15. So, you do not think they were raised for slaughter? There were 50 of them at any one time. I just find it hard to believe there is enough demand for them for anything else but maybe the yare shipped nationwide. They seem like they would have more meat per weight than horses is why I always thought it was for slaughter.
  16. There is a miniature horse farm near my house. I have always thought it was raising the horses for slaughter. Neighbors said I was nuts that the horse were pets and sold to families with children. I never knew anyone to have a miniature horse and I think families with them would be so rare that no one could make a business around that. Well the farm has been there for at least 16 years (time I have known about it.) One week after the horse slaughter prevention act was passed by the US House, the property has a bright new "Commercial Land For Sale" sign on it. Coincidence?
  17. Welcome. This foum has many topics, bodybuilding is pretty much a lesser used one.
  18. Below fairly well reflects my views on the thread's subject man: Germaine Greer Tuesday September 5, 2006 The Guardian The world mourns. World-famous wildlife warrior Steve Irwin has died a hero, doing the thing he loved, filming a sequence for a new TV series. He was supposed to have been making a new documentary to have been called Ocean's Deadliest, but, when filming was held up by bad weather, he decided to "go off and shoot a few segments" for his eight-year-old daughter's upcoming TV series, "just stuff on the reef and little animals". His manager John Stainton "just said fine, anything that would keep him moving and keep his adrenaline going". Evidently it's Stainton's job to keep Irwin pumped larger than life, shouting "Crikey!" and punching the air. Irwin was the real Crocodile Dundee, a great Australian, an ambassador for wildlife, a global phenomenon, a superhuman generator of merchandise, books, interactive video-games and action figures. The only creatures he couldn't dominate were parrots. A parrot once did its best to rip his nose off his face. Parrots are a lot smarter than crocodiles. What seems to have happened on Batt Reef is that Irwin and a cameraman went off in a little dinghy to see what they could find. What they found were stingrays. You can just imagine Irwin yelling: "Just look at these beauties! Crikey! With those barbs a stingray can kill a horse!" (Yes, Steve, but a stingray doesn't want to kill a horse. It eats crustaceans, for God's sake.) All Australian children know about stingrays. We are now being told that only three people have ever been killed by Australian stingrays. One of them must have been the chap who bought it 60 years ago in Brighton Baths where my school used to go on swimming days. Port Philip Bay was famous for stingrays, which are fine as long as you can see them, but they do what most Dasyatidae do, which is bury themselves in the sand or mud with only their eyes sticking out. What you don't want to do with a stingray is stand on it. The lashing response of the tail is automatic; the barb is coated with a bacterial slime as deadly as rotten oyster toxin. As a Melbourne boy, Irwin should have had a healthy respect for stingrays, which are actually commoner, and bigger, in southern waters than they are near Port Douglas, where he was killed. The film-makers maintain that the ray that took Irwin out was a "bull ray", or Dasyatis brevicaudata, but this is not usually found as far north as Port Douglas. Marine biologist Dr Meredith Peach has been quoted as saying, "It's really quite unusual for divers to be stung unless they are grappling with the animal and, knowing Steve Irwin, perhaps that may have been the case." Not much sympathy there then. The only time Irwin ever seemed less than entirely lovable to his fans (as distinct from zoologists) was when he went into the Australia Zoo crocodile enclosure with his month-old baby son in one hand and a dead chicken in the other. For a second you didn't know which one he meant to feed to the crocodile. If the crocodile had been less depressed it might have made the decision for him. As the catatonic beast obediently downed its tiny snack, Irwin walked his baby on the grass, not something that paediatricians recommend for rubbery baby legs even when there isn't a stir-crazy carnivore a few feet away. The adoring world was momentarily appalled. They called it child abuse. The whole spectacle was revolting. The crocodile would rather have been anywhere else and the chicken had had a grim life too, but that's entertainment at Australia Zoo. Irwin's response to the sudden outburst of criticism was bizarre. He believed that he had the crocodile under control. But he could have fallen over, suggested an interviewer. He admitted that was possible, but only if a meteor had hit the earth and caused an earthquake of 6.6 on the Richter scale. That sort of self-delusion is what it takes to be a "real Aussie larrikin". What Irwin never seemed to understand was that animals need space. The one lesson any conservationist must labour to drive home is that habitat loss is the principal cause of species loss. There was no habitat, no matter how fragile or finely balanced, that Irwin hesitated to barge into, trumpeting his wonder and amazement to the skies. There was not an animal he was not prepared to manhandle. Every creature he brandished at the camera was in distress. Every snake badgered by Irwin was at a huge disadvantage, with only a single possible reaction to its terrifying situation, which was to strike. Easy enough to avoid, if you know what's coming. Even my cat knew that much. Those of us who live with snakes, as I do with no fewer than 12 front-fanged venomous snake species in my bit of Queensland rainforest, know that they will get out of our way if we leave them a choice. Some snakes are described as aggressive, but, if you're a snake, unprovoked aggression doesn't make sense. Snakes on a plane only want to get off. But Irwin was an entertainer, a 21st-century version of a lion-tamer, with crocodiles instead of lions. In 2004, Irwin was accused of illegally encroaching on the space of penguins, seals and humpback whales in Antarctica, where he was filming a documentary called Ice Breaker. An investigation by the Australian Environmental Department resulted in no action being taken, which is not surprising seeing that John Howard, the prime minister, made sure that Irwin was one of the guests invited to a "gala barbecue" for George Bush a few months before. Howard is now Irwin's chief mourner, which is only fair, seeing that Irwin announced that Howard is the greatest leader the world has ever seen. The animal world has finally taken its revenge on Irwin, but probably not before a whole generation of kids in shorts seven sizes too small has learned to shout in the ears of animals with hearing 10 times more acute than theirs, determined to become millionaire animal-loving zoo-owners in their turn. On the Dog Whisperer: I am going by one episode (all I saw and all I wanted to see.) In that episode, a lady was upset because her dog would snap at her if she touched its bum. Maybe its butt was sore, inflamed, or the dog simply preferred tnot o be touched there. Its his body. The Dog Whisperer's solution: Tighten a lease around the dogs neck, touch the dog's bottom and yank on the lease.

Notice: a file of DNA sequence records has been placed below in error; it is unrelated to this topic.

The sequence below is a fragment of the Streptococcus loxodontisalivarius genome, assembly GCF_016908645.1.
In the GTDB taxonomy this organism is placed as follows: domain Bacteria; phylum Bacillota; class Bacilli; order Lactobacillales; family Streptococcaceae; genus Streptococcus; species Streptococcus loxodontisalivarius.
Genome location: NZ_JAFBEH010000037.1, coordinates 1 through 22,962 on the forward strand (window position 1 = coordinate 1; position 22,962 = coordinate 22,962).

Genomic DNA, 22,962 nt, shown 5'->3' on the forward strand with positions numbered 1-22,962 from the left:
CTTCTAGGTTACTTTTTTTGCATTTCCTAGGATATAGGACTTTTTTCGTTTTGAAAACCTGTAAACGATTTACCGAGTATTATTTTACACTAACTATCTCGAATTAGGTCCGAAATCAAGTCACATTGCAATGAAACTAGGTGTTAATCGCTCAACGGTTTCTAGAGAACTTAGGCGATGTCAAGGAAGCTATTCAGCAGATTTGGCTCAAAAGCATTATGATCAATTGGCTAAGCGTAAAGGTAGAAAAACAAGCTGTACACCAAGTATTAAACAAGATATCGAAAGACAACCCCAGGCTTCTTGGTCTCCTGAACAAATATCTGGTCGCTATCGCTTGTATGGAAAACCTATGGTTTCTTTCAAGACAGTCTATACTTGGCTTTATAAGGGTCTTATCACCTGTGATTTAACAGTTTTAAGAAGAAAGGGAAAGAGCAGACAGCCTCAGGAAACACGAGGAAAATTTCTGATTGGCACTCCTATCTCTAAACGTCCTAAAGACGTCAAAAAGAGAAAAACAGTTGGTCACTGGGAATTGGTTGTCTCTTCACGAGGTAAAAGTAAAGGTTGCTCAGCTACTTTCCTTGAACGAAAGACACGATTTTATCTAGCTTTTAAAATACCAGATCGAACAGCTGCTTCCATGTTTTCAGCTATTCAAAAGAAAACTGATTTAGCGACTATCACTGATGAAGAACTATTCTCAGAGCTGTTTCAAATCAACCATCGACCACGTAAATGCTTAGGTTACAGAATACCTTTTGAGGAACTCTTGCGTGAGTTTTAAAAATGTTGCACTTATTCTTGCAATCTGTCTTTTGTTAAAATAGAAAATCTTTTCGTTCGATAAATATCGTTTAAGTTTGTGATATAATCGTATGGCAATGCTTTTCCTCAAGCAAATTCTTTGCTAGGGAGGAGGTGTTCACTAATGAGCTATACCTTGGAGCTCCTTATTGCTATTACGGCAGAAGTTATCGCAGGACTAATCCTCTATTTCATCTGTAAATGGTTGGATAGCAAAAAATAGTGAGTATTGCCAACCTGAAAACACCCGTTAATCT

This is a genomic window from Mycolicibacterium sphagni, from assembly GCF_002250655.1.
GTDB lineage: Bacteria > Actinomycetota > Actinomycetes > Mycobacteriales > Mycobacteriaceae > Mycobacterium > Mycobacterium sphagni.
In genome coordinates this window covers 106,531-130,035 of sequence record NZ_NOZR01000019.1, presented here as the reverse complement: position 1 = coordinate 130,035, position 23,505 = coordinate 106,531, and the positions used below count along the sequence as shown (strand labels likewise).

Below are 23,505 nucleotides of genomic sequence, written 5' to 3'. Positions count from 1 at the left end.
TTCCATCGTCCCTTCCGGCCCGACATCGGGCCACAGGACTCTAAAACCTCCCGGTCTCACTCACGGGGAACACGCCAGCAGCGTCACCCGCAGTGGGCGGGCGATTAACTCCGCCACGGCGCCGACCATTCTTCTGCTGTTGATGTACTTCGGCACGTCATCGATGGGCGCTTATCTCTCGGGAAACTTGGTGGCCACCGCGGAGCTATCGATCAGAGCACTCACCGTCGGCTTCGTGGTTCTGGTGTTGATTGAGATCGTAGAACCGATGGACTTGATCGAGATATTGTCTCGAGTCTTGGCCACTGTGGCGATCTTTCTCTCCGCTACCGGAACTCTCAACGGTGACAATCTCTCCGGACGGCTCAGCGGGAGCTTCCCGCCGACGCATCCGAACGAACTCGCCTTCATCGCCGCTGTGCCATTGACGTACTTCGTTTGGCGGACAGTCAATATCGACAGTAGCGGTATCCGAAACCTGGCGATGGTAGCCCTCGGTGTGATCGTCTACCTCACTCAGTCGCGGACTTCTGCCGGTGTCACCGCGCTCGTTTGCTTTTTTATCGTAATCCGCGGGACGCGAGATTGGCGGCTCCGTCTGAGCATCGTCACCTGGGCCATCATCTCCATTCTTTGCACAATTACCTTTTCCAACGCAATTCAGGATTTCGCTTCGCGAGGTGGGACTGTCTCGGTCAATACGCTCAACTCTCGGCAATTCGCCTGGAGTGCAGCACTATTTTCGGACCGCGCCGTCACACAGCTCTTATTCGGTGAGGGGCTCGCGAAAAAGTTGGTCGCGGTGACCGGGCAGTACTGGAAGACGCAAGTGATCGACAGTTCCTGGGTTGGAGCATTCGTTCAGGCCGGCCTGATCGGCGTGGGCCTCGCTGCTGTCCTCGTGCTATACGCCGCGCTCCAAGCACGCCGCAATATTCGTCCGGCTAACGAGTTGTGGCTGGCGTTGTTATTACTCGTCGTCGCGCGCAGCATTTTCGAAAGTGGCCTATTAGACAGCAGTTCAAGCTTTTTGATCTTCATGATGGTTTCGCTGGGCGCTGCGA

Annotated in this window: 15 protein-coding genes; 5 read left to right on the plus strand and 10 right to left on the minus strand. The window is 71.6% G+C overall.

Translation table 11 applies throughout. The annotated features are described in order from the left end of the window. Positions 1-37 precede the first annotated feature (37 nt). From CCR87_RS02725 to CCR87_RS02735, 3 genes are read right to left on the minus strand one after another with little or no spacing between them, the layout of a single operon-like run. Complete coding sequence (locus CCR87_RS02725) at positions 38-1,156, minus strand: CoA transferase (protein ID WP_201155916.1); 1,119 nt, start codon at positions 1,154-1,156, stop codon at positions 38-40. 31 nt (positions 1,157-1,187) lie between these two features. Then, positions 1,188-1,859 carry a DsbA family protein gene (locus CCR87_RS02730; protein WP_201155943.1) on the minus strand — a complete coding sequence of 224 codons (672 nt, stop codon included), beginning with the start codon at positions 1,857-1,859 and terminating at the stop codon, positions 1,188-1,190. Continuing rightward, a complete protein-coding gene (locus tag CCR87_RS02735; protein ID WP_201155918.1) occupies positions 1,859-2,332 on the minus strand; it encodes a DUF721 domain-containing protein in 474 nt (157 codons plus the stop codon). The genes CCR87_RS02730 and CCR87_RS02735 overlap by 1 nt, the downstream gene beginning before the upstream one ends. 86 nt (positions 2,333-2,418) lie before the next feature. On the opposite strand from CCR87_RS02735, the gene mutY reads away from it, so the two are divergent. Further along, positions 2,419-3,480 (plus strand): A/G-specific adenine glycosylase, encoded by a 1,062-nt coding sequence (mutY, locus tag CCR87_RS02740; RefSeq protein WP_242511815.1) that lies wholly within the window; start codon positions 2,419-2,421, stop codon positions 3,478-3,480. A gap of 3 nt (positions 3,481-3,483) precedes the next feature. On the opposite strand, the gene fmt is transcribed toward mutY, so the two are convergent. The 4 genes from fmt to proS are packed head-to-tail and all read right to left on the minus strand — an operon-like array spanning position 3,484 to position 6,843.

19. http://www.stuff.co.nz/stuff/0,2106,3781716a7144,00.html Liver studies hint vegies suit humans 31 August 2006 Scientists studying kidney-stone diseases have stumbled across evidence that humans may be genetically more suited to vegetarianism than meat eating. The discovery was made when the placement of an enzyme known as AGT, which is linked to the rare kidney-stone disease PH1, was found in one area of the liver in herbivores and another in carnivores, Professor Chris Danpure, of University College London, said yesterday. Evolutionary science indicated that about 10 million years ago the distribution of the enzyme in human ancestors appeared to change from favouring a omnivorous diet to plant eating. Humans began eating meat only in the past 100,000 years, a habit which has increased dramatically in recent times. "It would appear that the diet we have now is incompatible with the distribution of this enzyme, which was designed for a herbivore diet, not meat eating," he said. The human placement of the enzyme was the same as in rabbits, sheep and horses. "One of the consequences of this could be the high frequency of kidney stones in humans, especially in western societies." Danpure, who is a guest speaker at the annual Queenstown Molecular Biology Meeting this week, said if the link was proven it had potential for identifying people susceptible to kidney-stone diseases. More than 300 leading scientists from New Zealand and overseas are attending the conference this week, which was opened by Research, Science and Technology Minister Steve Maharey on Tuesday night. Molecular biology was helping transform the New Zealand economy and a recent survey found that biotechnology income to New Zealand companies in 2005 was $855 million, he told delegates.
  20. When I bought some already grinded, I just ate some in a spoon.
  21. I did not care for his show for the same reasons that you posted. I saw an episode of the Dog Whisperer (bad name because he does far more than whisper to them) and I think he is abusive to dogs.